Reid, who was the first player to kneel with Kaepernick when both were members of the 49ers last year and continues to kneel now, told ESPN he has concerns over how the Players Coalition has operated under Jenkins, a Philadelphia Eagles safety, and Boldin, who retired earlier this year. The pair have become the de facto leaders of the group, and according to Reid, are negotiating with the NFL without consulting other members of the coalition.

“Myself and other protesting players are departing from the Players Coalition because we aren’t satisfied with the structure of the Players Coalition and the communication that’s been happening between Malcolm and the NFL,” Reid told ESPN. “Myself and the aforementioned protesting players have voiced these concerns numerous times to Malcolm, concerning the structure of the organization and how we want to be involved more with the NFL in those communications. It has not transpired.”

With or without Reid and Thomas on board, players are expected to hold a conference call Wednesday night to discuss the owners’ offer. If they accept, owners will vote to finalize the deal at the league meetings in March.

As Trotter and Jason Reid note in their story, getting the league to make such a significant commitment is a victory for players. The money involved represents more than the NFL has ever given to a public cause.

But while Eric Reid and others acknowledge that the NFL is making a significant gesture, they remain bothered by how Jenkins in particular has handled negotiations.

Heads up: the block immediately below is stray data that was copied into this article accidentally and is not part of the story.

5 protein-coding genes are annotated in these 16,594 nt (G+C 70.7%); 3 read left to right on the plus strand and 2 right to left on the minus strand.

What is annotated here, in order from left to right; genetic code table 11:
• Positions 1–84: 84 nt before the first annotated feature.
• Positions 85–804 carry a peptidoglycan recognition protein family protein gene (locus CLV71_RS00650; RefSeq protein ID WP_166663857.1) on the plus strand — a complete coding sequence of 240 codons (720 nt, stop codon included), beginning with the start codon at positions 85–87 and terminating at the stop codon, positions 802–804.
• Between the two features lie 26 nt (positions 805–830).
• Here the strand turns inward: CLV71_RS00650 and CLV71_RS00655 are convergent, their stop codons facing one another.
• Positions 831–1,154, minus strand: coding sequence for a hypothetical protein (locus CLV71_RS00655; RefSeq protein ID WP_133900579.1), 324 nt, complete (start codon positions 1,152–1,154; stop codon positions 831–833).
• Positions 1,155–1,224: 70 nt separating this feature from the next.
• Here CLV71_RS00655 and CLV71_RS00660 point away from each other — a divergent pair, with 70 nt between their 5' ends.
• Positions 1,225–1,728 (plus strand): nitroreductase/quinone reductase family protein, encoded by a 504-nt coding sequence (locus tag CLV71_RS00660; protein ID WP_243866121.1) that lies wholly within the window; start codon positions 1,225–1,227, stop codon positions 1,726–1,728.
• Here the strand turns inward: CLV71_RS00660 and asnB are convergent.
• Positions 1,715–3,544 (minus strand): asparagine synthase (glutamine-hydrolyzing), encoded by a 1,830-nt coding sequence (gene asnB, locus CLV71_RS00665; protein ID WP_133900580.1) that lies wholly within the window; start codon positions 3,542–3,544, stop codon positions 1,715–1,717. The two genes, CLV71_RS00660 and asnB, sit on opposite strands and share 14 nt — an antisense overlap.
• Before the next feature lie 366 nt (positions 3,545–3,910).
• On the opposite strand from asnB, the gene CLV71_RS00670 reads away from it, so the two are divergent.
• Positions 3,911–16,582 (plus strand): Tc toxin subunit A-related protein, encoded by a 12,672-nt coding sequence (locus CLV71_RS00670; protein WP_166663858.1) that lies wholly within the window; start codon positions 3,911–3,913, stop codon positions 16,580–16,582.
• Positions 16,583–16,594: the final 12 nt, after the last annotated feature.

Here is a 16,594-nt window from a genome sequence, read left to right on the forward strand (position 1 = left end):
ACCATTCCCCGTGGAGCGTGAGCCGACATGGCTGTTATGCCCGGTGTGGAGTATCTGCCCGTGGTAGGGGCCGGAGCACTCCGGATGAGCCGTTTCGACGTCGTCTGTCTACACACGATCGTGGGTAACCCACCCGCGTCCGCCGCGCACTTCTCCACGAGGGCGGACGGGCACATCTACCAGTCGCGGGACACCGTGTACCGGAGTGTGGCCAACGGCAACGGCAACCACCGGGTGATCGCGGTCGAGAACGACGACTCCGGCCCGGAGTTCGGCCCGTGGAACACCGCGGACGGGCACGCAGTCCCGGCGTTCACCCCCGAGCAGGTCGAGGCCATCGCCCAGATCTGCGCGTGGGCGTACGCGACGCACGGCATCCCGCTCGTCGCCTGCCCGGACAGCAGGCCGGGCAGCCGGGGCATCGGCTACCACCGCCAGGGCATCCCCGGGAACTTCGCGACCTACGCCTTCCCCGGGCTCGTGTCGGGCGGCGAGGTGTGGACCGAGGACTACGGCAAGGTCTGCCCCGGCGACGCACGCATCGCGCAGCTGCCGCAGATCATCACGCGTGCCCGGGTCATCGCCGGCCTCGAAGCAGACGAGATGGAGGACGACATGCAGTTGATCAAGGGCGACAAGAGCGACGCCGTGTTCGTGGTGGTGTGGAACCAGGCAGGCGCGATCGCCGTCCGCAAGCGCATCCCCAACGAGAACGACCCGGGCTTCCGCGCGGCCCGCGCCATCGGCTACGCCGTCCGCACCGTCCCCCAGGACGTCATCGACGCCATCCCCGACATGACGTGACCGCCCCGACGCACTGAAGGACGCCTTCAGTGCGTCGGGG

“Malcolm continues to have conversations on his own with the NFL, and the Players Coalition is his organization,” Reid said. “When we agreed to be a part of the Players Coalition, we were under the impression that it would be our organization. We were under the impression that we would all have equal say in that organization.

“But we’ve come to find out that it’s actually Malcolm and Anquan’s organization. Nobody else really has a stake in the organization. Malcolm actually wants us to — he calls it invest; I call it donate — to the company to pay salaries for his staff. But again, we would have no equity in the organization.”

Initially, the NFL was dealing with a larger group of players on conference calls, but over time, commissioner Roger Goodell and NFL vice president Troy Vincent decided it would be easier working with just a couple of players.

Jenkins and Boldin have been pursuing avenues toward criminal justice reform for quite some time, appearing on Capitol Hill and discussing the issue with members of Congress. They emerged as the natural partners for Goodell and Vincent.

National donation money will be split up as such: 25 percent to the United Negro College Fund, 25 percent to Dream Corps and 50 percent to the Players Coalition. The Coalition has filed 501(c)(3) and 501(c)(4) paperwork to establish it as a non-profit organization, and this week hired The Hopewell Group to help guide and oversee the group.

The coalition wants to focus on criminal justice reform, education reform and improving the relationship between the African-American community and law enforcement. Grants will go to local groups in NFL communities also focused on those aims.